Perfluoroalkyl substances (PFAS), chemicals used to make products stain and stick resistant, have been linked to health effects in adults and adverse birth outcomes. A growing body of literature also addresses health effects in children exposed to PFAS. This review summarizes the epidemiologic [...] Read more.
Perfluoroalkyl substances (PFAS), chemicals used to make products stain and stick resistant, have been linked to health effects in adults and adverse birth outcomes. A growing body of literature also addresses health effects in children exposed to PFAS. This review summarizes the epidemiologic evidence for relationships between prenatal and/or childhood exposure to PFAS and health outcomes in children as well as to provide a risk of bias analysis of the literature. A systematic review was performed by searching PubMed for studies on PFAS and child health outcomes. We identified 64 studies for inclusion and performed risk of bias analysis on those studies. We determined that risk of bias across studies was low to moderate. Six categories of health outcomes emerged. These were: immunity/infection/asthma, cardio-metabolic, neurodevelopmental/attention, thyroid, renal, and puberty onset. While there are a limited number of studies for any one particular health outcome, there is evidence for positive associations between PFAS and dyslipidemia, immunity (including vaccine response and asthma), renal function, and age at menarche. One finding of note is that while PFASs are mixtures of multiple compounds few studies examine them as such, therefore the role of these compounds as complex mixtures remains largely unknown. Full article
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Open AccessArticle
Association between Pesticide Profiles Used on Agricultural Fields near Maternal Residences during Pregnancy and IQ at Age 7 Years
Int. J. Environ. Res. Public Health 2017, 14(5), 506; https://doi.org/10.3390/ijerph14050506 - 09 May 2017
Cited by 11
Abstract
We previously showed that potential prenatal exposure to agricultural pesticides was associated with adverse neurodevelopmental outcomes in children, yet the effects of joint exposure to multiple pesticides is poorly understood. In this paper, we investigate associations between the joint distribution of agricultural use [...] Read more.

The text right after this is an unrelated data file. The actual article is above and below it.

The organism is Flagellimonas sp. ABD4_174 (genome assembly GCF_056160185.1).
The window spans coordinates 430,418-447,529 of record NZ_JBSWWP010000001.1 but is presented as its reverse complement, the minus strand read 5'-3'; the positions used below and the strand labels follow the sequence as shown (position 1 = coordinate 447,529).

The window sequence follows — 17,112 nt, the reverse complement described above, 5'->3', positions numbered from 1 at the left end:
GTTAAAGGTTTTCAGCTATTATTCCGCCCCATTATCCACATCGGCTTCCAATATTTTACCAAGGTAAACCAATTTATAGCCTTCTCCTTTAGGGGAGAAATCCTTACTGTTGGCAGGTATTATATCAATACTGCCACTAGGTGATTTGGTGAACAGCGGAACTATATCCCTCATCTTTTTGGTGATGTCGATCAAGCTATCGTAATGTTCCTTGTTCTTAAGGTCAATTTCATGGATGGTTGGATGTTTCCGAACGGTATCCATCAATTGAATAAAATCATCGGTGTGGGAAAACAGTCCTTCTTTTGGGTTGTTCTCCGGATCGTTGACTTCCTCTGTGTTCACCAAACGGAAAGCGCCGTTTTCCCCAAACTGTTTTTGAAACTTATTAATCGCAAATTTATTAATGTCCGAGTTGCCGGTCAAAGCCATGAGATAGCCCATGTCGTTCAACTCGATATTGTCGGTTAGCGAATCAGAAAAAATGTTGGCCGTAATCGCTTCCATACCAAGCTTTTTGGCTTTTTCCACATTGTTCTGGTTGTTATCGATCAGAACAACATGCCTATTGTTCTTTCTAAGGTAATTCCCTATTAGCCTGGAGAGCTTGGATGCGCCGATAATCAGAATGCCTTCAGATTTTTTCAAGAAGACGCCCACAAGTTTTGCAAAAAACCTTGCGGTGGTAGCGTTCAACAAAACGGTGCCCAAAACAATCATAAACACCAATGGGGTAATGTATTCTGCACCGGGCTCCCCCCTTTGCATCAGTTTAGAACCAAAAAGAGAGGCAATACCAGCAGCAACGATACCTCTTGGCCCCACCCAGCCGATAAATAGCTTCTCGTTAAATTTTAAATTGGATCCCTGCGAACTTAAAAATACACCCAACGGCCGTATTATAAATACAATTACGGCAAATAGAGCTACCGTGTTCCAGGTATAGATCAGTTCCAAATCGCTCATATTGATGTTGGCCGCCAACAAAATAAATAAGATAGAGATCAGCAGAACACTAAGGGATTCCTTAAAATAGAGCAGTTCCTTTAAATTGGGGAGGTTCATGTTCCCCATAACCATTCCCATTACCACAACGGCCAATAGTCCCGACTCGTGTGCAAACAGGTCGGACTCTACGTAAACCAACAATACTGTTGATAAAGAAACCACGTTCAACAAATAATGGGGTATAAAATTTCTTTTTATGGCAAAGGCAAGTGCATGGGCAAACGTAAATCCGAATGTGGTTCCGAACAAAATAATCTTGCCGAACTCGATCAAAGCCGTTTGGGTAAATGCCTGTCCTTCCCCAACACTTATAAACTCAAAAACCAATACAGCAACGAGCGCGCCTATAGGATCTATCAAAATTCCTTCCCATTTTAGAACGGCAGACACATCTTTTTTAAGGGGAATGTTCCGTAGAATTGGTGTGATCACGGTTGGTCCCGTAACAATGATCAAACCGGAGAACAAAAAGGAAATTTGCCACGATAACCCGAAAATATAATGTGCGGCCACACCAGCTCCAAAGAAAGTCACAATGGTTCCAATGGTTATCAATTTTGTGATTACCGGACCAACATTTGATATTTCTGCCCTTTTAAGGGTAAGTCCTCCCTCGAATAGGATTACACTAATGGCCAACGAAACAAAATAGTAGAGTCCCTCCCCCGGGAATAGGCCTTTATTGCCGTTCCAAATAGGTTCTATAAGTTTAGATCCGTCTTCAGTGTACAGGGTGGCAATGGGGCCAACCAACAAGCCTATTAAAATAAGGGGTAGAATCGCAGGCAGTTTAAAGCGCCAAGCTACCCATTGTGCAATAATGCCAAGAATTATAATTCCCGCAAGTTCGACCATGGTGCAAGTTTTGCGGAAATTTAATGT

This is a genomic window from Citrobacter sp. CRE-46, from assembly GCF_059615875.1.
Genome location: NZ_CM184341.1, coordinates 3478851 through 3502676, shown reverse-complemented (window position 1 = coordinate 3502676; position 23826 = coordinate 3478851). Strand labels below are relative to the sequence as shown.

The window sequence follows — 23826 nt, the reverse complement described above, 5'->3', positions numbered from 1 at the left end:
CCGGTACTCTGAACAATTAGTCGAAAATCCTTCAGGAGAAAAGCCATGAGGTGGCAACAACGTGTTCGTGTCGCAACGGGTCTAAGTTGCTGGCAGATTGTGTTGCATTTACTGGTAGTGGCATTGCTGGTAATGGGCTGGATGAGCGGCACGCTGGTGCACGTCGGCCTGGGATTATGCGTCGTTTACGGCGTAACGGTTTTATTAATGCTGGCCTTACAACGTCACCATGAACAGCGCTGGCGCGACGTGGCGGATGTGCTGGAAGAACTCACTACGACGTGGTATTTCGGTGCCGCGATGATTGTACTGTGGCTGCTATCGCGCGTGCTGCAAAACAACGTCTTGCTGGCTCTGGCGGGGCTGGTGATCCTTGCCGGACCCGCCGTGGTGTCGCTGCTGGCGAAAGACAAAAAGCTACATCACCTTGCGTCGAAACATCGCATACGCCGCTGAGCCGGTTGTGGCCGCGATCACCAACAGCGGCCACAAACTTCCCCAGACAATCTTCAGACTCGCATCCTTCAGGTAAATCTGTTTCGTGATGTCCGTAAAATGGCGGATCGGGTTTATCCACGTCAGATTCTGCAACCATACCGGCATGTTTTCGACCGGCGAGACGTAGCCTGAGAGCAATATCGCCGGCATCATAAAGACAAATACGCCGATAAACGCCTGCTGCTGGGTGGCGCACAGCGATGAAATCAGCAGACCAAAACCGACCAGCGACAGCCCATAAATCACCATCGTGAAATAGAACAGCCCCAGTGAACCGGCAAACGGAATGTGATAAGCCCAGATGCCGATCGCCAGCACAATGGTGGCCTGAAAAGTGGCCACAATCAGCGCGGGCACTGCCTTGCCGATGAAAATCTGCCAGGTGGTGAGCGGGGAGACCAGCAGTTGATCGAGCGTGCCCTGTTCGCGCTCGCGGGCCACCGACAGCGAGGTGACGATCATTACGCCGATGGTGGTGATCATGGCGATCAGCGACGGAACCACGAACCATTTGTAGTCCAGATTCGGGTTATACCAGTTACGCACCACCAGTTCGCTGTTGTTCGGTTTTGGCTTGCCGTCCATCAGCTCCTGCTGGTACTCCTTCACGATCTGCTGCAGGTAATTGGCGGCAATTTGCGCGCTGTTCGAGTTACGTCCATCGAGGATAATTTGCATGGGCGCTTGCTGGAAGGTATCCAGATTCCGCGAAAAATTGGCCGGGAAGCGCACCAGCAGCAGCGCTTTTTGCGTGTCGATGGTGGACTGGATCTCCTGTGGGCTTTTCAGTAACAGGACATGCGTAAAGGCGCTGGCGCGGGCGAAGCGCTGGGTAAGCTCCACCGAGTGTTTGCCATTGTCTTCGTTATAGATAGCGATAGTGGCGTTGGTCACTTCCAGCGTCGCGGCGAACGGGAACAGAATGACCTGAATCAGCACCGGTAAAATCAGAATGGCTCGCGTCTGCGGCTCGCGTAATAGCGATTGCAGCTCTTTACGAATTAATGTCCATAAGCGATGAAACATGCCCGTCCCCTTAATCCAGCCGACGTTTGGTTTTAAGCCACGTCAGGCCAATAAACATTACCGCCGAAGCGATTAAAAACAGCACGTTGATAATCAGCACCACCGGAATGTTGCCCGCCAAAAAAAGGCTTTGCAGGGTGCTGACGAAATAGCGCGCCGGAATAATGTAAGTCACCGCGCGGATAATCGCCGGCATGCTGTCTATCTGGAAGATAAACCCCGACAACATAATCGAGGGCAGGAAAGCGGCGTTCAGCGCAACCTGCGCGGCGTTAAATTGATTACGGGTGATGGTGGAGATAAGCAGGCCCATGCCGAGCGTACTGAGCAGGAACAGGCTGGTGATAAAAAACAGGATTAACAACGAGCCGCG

We previously showed that potential prenatal exposure to agricultural pesticides was associated with adverse neurodevelopmental outcomes in children, yet the effects of joint exposure to multiple pesticides is poorly understood. In this paper, we investigate associations between the joint distribution of agricultural use patterns of multiple pesticides (denoted as “pesticide profiles”) applied near maternal residences during pregnancy and Full-Scale Intelligence Quotient (FSIQ) at 7 years of age. Among a cohort of children residing in California’s Salinas Valley, we used Pesticide Use Report (PUR) data to characterize potential exposure from use within 1 km of maternal residences during pregnancy for 15 potentially neurotoxic pesticides from five different chemical classes. We used Bayesian profile regression (BPR) to examine associations between clustered pesticide profiles and deficits in childhood FSIQ. BPR identified eight distinct clusters of prenatal pesticide profiles. Two of the pesticide profile clusters exhibited some of the highest cumulative pesticide use levels and were associated with deficits in adjusted FSIQ of −6.9 (95% credible interval: −11.3, −2.2) and −6.4 (95% credible interval: −13.1, 0.49), respectively, when compared with the pesticide profile cluster that showed the lowest level of pesticides use. Although maternal residence during pregnancy near high agricultural use of multiple neurotoxic pesticides was associated with FSIQ deficit, the magnitude of the associations showed potential for sub-additive effects. Epidemiologic analysis of pesticides and their potential health effects can benefit from a multi-pollutant approach to analysis. Full article
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Open AccessArticle
Effects of Fetal Exposure to Asian Sand Dust on Development and Reproduction in Male Offspring
Int. J. Environ. Res. Public Health 2016, 13(11), 1173; https://doi.org/10.3390/ijerph13111173 - 23 Nov 2016
Abstract
In recent experimental studies, we reported the aggravating effects of Asian sand dust (ASD) on male reproduction in mice. However, the effects of fetal ASD exposure on male reproduction have not been investigated. The present study investigated the effects of fetal ASD exposure [...] Read more.
In recent experimental studies, we reported the aggravating effects of Asian sand dust (ASD) on male reproduction in mice. However, the effects of fetal ASD exposure on male reproduction have not been investigated. The present study investigated the effects of fetal ASD exposure on reproduction in male offspring. Using pregnant CD-1 mice, ASD was administered intratracheally on days 7 and 14 of gestation, and the reproduction of male offspring was determined at 5, 10, and 15 weeks after birth. The secondary sex ratio was significantly lower in the fetal ASD-exposed mice than in the controls. Histologic examination showed partial vacuolation of seminiferous tubules in immature mice. Moreover, daily sperm production (DSP) was significantly less in the fetal ASD-exposed mice than in the controls. DSP in the fetal ASD-exposed mice was approximately 10% less than the controls at both 5 and 10 weeks. However, both the histologic changes and the DSP decrease were reversed as the mice matured. These findings suggest that ASD exposure affects both the fetal development and the reproduction of male offspring. In the future, it will be necessary to clarify the onset mechanisms of ASD-induced male fetus death and male reproductive disorders. Full article